What Kind of Ancestor Will You Be?
This question serves as our theme for the 2020 Annual Meeting in Las Vegas. Richard Josey, founder and President of Collective Journeys, AASLH Council Member, and Vice Chair of the AASLH Diversity and Inclusion Committee, first posed this question to us at an AASLH 2017 panel on diversity and inclusion in Austin, Texas.
Our role as members of history communities comes with a responsibility to advocate for the unheard and the unseen. Arturo Schomburg, the black Puerto Rican historian, writer, activist, and bibliophile for whom the Schomburg Center for Research in Black Culture is named, was motivated to “stand in the gap” for black people when his schoolteacher told him black people have no history. He went on to build one of the most prolific collections of books detailing the rich history of the continent of Africa and its growing diaspora. His legacy was to confirm the humanity of a people by disrupting the “single story” that still attempts to dehumanize them today.
We have the chance to dislocate dominant culture and tell stories from multiple perspectives by being co-stewards with the communities that we serve in the spirit of equity and inclusion. Our history communities get to provide transformational experiences which allow the world to understand the value of all humanity.
Our sector should strive to be the types of ancestors that changed the course of history by how they stewarded it. What will historians, history professionals, and history lovers say about us? Will they say that our generation was the one to lift the veil of division? Will they say that our generation focused on community interpretation that emphasized bringing proximity to differences as opposed to isolation?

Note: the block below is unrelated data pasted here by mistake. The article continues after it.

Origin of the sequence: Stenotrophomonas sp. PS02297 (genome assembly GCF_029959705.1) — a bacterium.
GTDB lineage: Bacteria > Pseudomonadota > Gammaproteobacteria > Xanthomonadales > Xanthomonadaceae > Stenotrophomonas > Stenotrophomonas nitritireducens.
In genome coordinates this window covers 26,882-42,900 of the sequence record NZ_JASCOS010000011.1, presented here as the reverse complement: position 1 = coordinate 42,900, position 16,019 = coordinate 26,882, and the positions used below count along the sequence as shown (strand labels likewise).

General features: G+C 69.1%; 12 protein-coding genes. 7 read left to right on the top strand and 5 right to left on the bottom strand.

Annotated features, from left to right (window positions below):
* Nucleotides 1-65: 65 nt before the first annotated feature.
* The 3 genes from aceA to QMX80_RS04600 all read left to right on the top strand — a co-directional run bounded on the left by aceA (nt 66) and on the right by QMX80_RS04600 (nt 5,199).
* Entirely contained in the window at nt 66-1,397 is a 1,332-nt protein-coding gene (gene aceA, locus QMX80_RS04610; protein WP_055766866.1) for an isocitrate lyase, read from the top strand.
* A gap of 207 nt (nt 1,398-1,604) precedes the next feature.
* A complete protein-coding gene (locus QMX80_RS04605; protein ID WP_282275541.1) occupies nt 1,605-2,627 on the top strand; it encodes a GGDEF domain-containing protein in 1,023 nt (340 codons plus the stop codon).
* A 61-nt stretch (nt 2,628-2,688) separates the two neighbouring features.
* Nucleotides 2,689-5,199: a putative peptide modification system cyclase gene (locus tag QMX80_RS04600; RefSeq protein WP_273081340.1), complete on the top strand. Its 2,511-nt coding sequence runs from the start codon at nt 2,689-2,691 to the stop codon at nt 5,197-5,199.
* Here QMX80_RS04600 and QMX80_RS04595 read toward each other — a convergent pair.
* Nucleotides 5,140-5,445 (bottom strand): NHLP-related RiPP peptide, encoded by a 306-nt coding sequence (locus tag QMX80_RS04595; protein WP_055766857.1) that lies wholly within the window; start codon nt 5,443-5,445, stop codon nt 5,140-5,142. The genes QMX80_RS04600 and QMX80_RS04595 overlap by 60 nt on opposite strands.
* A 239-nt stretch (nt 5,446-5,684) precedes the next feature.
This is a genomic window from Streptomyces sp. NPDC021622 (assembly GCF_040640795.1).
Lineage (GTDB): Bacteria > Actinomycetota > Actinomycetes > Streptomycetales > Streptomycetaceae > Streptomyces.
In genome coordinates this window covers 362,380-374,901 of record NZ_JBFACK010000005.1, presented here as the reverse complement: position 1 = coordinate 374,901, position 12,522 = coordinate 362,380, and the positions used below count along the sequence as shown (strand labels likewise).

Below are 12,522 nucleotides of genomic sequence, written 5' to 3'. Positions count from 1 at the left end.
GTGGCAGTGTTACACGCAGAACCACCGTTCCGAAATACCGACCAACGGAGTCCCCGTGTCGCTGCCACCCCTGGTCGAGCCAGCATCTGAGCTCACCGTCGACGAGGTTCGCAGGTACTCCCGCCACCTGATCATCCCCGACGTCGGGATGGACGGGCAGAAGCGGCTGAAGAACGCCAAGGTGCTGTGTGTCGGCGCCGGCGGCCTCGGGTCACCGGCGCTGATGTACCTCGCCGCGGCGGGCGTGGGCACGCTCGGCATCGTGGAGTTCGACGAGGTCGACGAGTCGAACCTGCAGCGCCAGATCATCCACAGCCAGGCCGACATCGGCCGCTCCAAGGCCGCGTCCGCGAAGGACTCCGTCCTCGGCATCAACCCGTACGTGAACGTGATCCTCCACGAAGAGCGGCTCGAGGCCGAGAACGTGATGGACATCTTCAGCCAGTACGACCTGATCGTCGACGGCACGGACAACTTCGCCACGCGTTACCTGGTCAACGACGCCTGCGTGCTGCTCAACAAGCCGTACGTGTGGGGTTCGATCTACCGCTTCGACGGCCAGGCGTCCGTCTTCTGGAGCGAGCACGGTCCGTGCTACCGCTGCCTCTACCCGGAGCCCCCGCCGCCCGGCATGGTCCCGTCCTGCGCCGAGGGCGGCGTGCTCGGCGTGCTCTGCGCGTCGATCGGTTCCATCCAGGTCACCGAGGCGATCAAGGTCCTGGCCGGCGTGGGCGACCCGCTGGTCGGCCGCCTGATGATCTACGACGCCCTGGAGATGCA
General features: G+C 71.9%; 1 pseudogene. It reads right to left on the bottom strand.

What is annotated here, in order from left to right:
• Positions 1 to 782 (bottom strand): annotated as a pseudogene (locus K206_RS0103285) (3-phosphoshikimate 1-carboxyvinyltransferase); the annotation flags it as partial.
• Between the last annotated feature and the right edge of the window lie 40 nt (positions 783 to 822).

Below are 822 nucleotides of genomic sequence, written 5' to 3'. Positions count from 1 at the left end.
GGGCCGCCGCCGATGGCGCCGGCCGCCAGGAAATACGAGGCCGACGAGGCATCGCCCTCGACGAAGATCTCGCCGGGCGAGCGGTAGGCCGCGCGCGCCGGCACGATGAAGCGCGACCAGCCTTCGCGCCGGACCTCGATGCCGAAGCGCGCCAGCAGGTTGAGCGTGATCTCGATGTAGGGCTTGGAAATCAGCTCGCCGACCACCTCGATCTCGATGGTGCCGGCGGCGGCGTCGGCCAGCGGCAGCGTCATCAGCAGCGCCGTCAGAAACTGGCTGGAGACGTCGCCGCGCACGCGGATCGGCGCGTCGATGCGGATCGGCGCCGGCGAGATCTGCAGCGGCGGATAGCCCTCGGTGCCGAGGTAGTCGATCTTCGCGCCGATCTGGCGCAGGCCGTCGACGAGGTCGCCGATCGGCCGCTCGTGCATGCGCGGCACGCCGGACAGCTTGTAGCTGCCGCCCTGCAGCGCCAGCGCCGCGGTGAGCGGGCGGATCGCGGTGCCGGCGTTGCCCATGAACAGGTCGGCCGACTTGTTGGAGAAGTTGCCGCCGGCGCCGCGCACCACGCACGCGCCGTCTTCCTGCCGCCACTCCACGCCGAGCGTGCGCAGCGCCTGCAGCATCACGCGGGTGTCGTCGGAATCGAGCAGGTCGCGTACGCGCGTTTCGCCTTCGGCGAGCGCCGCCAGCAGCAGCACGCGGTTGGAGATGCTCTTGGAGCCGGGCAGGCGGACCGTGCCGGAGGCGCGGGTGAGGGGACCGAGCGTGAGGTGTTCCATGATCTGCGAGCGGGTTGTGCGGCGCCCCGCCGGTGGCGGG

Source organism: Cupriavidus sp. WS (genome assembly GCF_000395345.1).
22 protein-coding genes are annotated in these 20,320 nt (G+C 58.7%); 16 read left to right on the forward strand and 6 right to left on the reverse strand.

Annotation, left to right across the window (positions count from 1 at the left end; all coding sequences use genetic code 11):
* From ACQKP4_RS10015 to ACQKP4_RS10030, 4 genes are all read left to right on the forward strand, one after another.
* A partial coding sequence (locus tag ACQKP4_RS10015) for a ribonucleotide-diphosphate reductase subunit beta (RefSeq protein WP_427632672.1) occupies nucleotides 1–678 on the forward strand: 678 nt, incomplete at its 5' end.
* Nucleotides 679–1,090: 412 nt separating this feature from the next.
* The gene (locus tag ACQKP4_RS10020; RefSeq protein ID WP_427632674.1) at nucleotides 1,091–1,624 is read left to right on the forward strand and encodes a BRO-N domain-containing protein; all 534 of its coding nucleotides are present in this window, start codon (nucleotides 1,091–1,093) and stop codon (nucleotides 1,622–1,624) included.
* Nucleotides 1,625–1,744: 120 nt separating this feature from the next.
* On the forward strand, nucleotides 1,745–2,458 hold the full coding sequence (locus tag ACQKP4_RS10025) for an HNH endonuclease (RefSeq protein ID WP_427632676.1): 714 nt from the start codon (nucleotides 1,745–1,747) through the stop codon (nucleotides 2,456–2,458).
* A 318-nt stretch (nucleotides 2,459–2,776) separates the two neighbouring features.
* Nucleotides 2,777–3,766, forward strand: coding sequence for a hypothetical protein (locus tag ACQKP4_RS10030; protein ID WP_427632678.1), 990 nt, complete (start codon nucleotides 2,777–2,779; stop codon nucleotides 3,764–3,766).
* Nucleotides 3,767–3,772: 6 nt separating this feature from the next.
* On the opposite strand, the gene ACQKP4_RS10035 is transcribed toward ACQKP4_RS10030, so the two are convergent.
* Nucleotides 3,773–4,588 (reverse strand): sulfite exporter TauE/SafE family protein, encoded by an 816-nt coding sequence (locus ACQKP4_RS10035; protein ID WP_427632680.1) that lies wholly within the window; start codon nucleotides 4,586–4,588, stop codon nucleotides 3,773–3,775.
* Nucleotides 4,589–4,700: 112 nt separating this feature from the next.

One of our African American ancestors, James Baldwin, said this about history: “History, as nearly no one seems to know, is not merely something to be read. And it does not refer merely, or even principally, to the past. On the contrary, the great force of history comes from the fact that we carry it within us, are unconsciously controlled by it, in many ways, and history is literally present in all that we do. It could scarcely be otherwise, since it is to history that we owe our frames of reference, our identities, and our aspirations.”
The single narrative in Las Vegas has always centered around gaming, gambling, and permissive culture. This belies the deep history of this city of nearly two million at the tip of southern Nevada. As the city has grown, so have the needs of the people that live here. A desire for more “authentic” entertainment and cultural offerings has driven the development of new institutions centered around the history and lives of the people that live here, while embracing the traditional role of Las Vegas. The city has matured beyond the simple designation as an adult playground into a truly international city.